Some research indicates that typical laboratory experiences specifically focused on learning practical skills can help students progress toward other goals. For example, one study found that students were often deficient in the simple skills needed to successfully carry out typical laboratory activities, such as using instruments to make measurements and collect accurate data (Bryce and Robertson, 1985). Other studies indicate that helping students to develop relevant instrumentation skills in controlled “prelab” activities can reduce the probability that important measurements in a laboratory experience will be compromised due to students’ lack of expertise with the apparatus (Beasley, 1985; Singer, 1977). This research suggests that development of practical skills may increase the probability that students will achieve the intended results in laboratory experiences. Achieving the intended results of a laboratory activity is a necessary, though not sufficient, step toward effectiveness in helping students attain laboratory learning goals.
Some research on typical laboratory experiences indicates that girls handle laboratory equipment less frequently than boys, and that this tendency is associated with less interest in science and less self-confidence in science ability among girls (Jovanovic and King, 1998). It is possible that helping girls to develop instrumentation skills may help them to participate more actively and enhance their interest in learning science.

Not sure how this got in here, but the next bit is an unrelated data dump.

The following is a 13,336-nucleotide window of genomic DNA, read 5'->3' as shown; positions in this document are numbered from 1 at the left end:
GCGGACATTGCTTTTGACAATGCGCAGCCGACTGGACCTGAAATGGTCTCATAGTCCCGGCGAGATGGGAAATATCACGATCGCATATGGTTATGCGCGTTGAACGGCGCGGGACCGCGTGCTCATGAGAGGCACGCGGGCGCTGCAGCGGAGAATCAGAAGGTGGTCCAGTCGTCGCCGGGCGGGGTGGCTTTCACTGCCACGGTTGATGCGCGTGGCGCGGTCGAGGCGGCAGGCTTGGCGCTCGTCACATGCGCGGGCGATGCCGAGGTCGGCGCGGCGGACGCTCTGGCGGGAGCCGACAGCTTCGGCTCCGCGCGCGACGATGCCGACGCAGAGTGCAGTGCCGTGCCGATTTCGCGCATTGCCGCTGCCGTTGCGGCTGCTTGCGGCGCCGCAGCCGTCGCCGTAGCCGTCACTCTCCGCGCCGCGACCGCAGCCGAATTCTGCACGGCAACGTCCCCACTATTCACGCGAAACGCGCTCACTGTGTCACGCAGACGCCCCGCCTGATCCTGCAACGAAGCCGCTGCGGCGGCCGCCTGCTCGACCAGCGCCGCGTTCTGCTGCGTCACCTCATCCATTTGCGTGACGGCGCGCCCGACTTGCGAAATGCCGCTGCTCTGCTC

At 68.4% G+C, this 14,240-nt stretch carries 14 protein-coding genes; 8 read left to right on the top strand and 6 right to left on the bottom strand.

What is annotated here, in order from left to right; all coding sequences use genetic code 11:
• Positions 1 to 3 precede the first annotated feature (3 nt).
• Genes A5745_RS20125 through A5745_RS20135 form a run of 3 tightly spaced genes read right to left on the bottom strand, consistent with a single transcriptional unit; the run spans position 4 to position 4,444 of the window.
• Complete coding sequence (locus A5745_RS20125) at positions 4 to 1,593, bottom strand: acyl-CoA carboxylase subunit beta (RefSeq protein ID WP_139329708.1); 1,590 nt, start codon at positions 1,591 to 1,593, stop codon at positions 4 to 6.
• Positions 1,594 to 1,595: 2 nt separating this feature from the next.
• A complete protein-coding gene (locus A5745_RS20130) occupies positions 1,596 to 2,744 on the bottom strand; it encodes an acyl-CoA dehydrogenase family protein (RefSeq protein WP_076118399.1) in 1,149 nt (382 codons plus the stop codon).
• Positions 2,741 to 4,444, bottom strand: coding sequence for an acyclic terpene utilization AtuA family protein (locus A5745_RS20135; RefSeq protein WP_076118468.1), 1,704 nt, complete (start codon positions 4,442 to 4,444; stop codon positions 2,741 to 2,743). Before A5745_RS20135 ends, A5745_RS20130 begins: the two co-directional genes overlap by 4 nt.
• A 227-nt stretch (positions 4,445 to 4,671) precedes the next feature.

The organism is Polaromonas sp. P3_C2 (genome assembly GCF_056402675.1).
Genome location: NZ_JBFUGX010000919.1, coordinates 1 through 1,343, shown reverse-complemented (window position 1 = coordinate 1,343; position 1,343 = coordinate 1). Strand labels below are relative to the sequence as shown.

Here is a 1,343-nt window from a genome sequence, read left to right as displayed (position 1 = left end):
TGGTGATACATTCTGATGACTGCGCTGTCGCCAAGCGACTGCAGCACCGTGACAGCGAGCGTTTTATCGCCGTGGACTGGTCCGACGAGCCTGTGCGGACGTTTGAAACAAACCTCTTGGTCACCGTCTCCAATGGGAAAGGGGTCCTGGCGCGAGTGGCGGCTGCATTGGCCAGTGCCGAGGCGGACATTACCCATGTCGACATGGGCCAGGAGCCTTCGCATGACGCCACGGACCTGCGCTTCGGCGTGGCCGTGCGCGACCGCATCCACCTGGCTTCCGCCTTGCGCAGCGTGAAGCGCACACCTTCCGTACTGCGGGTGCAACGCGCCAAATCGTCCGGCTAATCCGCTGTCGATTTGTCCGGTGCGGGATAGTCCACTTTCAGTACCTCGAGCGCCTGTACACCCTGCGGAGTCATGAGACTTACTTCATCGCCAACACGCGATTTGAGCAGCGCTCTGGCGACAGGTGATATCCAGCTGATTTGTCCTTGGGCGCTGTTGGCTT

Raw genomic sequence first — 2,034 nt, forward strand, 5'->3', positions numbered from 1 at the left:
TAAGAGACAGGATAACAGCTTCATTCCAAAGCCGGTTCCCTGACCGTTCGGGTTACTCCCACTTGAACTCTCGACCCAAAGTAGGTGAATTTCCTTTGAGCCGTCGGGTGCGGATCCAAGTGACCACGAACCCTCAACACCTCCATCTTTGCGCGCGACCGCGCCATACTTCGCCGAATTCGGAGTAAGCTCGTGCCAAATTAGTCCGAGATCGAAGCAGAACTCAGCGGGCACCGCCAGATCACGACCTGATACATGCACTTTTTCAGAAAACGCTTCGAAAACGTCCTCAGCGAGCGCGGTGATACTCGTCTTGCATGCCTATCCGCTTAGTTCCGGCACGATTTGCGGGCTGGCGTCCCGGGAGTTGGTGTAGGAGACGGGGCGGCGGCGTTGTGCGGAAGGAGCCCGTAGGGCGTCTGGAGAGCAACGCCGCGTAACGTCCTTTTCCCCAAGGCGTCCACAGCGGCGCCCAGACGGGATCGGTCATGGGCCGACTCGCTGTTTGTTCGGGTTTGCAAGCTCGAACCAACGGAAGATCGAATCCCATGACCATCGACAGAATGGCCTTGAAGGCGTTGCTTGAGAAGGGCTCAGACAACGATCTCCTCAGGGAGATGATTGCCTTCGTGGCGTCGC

Studies of integrated instructional units have not examined the extent to which engagement with these units may enhance practical skills in using laboratory materials and equipment. This reflects an instructional emphasis on helping students to learn scientific ideas with real understanding and on developing their skills at investigating scientific phenomena, rather than on particular laboratory techniques, such as taking accurate measurements or manipulating equipment. There is no evidence to suggest that students do not learn practical skills through integrated instructional units, but to date researchers have not assessed such practical skills.
Throughout the past 50 years, studies of students’ epistemological beliefs about science consistently show that most of them have naïve views about the nature of scientific knowledge and how such knowledge is constructed and evaluated by scientists over time (Driver, Leach, Millar, and Scott, 1996; Lederman, 1992). The general public understanding of science is similarly inaccurate. Firsthand experience with science is often seen as a key way to advance students’ understanding of and appreciation for the conventions of science. Laboratory experiences are considered the primary mecha-